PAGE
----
A.O. Smith (NYSE:AOS) isn't a household name for investors, but maybe it should be after 26 consecutive years of dividend increases. The average annual dividend increase over the last decade was roughly 11%, too, so this is a solid dividend growth stock. The only problem is that the industrial company has been facing some headwinds in one of its most important global markets: China. And things are only getting worse. With the stock price now down roughly 35% from its 2018 highs, is this an opportunity to buy on weakness, or should investors stay on the sidelines until the outlook in China is more clear?
Supplying basic needs is good business
A.O. Smith is not exciting in any way. Its bread-and-butter product is water heaters, though it has been expanding its reach into similarly boring fare like water and air purification. The thing is, while people in developed markets take hot water for granted; safe, reliable water heaters is still an affordable luxury in developing markets like China. Try taking a cold shower and you'll understand why anyone who can afford a water heater buys one.
For many years Smith has been focused on two core markets: North America and China. Today, the slow-growing North American market (replacement is the core driver here) makes up around 64% of revenue. The rest comes largely from China. That had been a great business for a long time as the country spent vast amounts of money building new homes for citizens moving from rural areas to big cities.
To put a number on that, Smith's China business expanded at an annualized rate of 19% between 2009 and 2018. That's a huge number and helps explain why this country is so important to the company's financial results and future. The only thing is, China hasn't been so great lately for A.O. Smith.
The trouble with China
The issues started in 2018, when China's growth began to ebb a little. It wasn't exactly a bad year for A.O. Smith, with revenue in the "rest of world" segment, which consists mostly of China, up around 5%. The problem was that earnings in that division were flat. Things got worse in 2019, when China's economy started to show more serious signs of slowing. Last year, earnings in the "rest of world" group declined nearly 75%. In the fourth quarter of 2019, they dropped a staggering 96%!
That's terrible by any measure and helps explain why its stock has been falling. However, the company was hardly sitting idle hoping for things to get better. It has been trimming operations and rationalizing its business, focusing on balancing its operations in China with the underlying demand it was seeing. When Smith reported fourth-quarter 2019 earnings, it actually sounded relatively upbeat about its Chinese operations, expecting a 2.5% sales jump (in local currency).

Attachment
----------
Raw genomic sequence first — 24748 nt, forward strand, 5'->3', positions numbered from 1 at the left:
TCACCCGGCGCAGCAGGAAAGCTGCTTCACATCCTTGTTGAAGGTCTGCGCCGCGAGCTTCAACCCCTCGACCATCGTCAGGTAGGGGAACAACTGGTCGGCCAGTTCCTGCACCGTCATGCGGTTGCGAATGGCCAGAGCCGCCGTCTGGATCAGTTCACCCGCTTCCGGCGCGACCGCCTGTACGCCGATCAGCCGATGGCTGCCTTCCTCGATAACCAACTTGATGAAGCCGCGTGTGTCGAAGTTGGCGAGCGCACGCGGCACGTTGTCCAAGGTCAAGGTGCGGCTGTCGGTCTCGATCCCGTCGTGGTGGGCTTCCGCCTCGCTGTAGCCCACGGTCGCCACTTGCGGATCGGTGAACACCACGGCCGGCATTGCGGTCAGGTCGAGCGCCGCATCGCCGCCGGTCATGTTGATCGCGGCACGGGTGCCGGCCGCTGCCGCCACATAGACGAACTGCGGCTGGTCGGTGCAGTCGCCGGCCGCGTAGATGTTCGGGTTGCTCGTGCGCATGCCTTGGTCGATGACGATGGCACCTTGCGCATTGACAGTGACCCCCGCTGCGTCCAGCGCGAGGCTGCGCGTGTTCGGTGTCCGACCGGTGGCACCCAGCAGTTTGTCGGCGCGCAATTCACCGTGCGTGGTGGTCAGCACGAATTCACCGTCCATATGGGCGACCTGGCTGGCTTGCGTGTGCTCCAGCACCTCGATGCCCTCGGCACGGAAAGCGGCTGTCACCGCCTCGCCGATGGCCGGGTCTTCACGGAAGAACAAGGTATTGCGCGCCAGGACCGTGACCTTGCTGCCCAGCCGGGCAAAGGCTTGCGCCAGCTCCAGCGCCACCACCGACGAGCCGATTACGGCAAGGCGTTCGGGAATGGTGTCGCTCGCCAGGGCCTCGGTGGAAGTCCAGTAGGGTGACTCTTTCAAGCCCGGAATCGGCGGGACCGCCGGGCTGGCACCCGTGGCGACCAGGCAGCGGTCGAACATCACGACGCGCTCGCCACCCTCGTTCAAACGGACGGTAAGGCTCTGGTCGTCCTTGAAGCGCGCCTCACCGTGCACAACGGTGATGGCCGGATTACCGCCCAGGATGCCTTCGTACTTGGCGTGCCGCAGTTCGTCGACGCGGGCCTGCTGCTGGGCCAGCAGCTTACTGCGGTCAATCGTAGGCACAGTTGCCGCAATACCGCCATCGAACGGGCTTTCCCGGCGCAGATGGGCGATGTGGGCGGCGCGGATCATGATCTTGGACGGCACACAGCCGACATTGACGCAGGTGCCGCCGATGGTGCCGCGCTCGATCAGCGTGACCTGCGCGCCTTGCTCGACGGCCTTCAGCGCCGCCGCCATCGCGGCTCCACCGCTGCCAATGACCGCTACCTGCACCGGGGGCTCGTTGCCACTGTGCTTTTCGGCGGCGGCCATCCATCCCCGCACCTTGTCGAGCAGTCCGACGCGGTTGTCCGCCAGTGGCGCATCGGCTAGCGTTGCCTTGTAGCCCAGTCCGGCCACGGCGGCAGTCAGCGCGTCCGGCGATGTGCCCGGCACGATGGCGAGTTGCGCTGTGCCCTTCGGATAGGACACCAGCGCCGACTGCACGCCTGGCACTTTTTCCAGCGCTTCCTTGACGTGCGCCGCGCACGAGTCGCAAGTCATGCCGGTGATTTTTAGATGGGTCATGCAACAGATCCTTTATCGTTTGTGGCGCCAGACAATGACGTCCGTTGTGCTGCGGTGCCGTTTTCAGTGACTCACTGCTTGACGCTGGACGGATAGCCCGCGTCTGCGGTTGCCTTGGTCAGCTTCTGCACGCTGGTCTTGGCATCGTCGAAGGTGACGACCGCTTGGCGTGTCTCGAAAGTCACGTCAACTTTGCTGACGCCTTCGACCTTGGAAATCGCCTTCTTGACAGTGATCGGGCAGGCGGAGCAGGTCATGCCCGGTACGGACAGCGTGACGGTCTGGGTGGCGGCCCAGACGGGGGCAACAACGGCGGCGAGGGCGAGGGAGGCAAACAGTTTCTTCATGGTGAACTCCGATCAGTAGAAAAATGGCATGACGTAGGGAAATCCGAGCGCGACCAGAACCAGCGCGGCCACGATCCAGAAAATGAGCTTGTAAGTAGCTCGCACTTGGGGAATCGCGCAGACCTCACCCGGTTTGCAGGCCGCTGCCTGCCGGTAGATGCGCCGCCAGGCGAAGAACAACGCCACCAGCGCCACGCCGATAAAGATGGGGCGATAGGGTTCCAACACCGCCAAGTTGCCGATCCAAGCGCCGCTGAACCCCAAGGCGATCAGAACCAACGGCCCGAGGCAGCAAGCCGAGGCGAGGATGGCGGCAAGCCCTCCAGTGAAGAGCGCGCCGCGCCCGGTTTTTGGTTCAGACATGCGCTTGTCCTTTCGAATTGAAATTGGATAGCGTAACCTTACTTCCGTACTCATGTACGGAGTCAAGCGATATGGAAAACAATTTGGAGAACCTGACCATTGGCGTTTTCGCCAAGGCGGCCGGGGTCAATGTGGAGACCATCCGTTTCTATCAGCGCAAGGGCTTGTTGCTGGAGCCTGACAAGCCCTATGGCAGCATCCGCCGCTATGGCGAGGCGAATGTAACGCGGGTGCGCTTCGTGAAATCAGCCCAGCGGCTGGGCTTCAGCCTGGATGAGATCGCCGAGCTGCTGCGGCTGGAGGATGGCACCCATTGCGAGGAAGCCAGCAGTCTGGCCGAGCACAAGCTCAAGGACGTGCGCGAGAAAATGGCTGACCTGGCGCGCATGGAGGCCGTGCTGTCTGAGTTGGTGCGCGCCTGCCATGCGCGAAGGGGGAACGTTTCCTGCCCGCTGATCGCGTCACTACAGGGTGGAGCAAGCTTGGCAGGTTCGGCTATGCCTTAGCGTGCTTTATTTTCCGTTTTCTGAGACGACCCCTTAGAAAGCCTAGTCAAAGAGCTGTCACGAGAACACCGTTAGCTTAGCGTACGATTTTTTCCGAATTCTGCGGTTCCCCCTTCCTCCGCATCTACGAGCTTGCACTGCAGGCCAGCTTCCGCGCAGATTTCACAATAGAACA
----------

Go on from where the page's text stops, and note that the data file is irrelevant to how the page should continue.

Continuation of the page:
While not exactly a screaming win, that would be a huge improvement over 2019's results, when sales in China fell 19% for the year. In the Q4 2019 conference call, CEO Kevin Wheeler commented:
In the near term, the Chinese economy remains weak. We have a strong premium brand, broad product offering in our key product categories, broad distribution and a reputation for quality and innovation. Over time, we are well positioned to maximize favorable demographics in both China and India to enhance shareholder value.
That said, the first quarter was expected to be weak because of the Lunar New Year holiday. After that, Smith assumed results would start to pick up. Only the coronavirus cropped up and the issue has been steadily growing in intensity, effectively shutting down entire regions of China. During A.O. Smith's conference call, it basically admitted that the COVID-19 outbreak was a wildcard: "Our 2020 EPS guidance excludes any potential impact to our businesses from the developing coronavirus originating in China."
Although it is clearly too soon to tell how bad it will be, the answer is that A.O. Smith's Chinese operations in 2020 will probably perform worse than originally expected. That's not good news, since the company had finally gotten a handle on its business in the region following two difficult years. The saving grace here, however, is that nearly two-thirds of sales at the company come from developed markets with a slow and steady growth rate driven by a well-worn replacement cycle. So China could clip earnings, but it won't completely derail them.
Furthermore, the company's balance sheet provides a firm foundation from which to weather this storm. To put some numbers on that, Smith's debt-to-equity ratio is an ultralow 0.05 or so. It covers its interest expenses by an incredibly strong 43 times. And its payout ratio is 40%. While that payout ratio is up over the recent past because earnings were down in 2019, it is hardly a concerning figure. The company can clearly deal with the headwinds it is facing.
Another tough year
At this point, investors should probably expect 2020 to be a rough year for A.O. Smith's rest of world segment, which is largely made up of its Chinese operations. This means that the company's forecast for 2020 could be a bit too rosy at this point and might get dialed back as the year progresses. That said, a lot of bad news has already been priced into the stock. And while the 2.2% dividend yield isn't terribly compelling on an absolute basis, it is higher than it has been in a decade. Dividend growth investors should probably take a closer look at this company today while other investors are running scared. Even if 2020 is another tough year, the company should have no trouble surviving it...and thriving again once the headwinds fade away.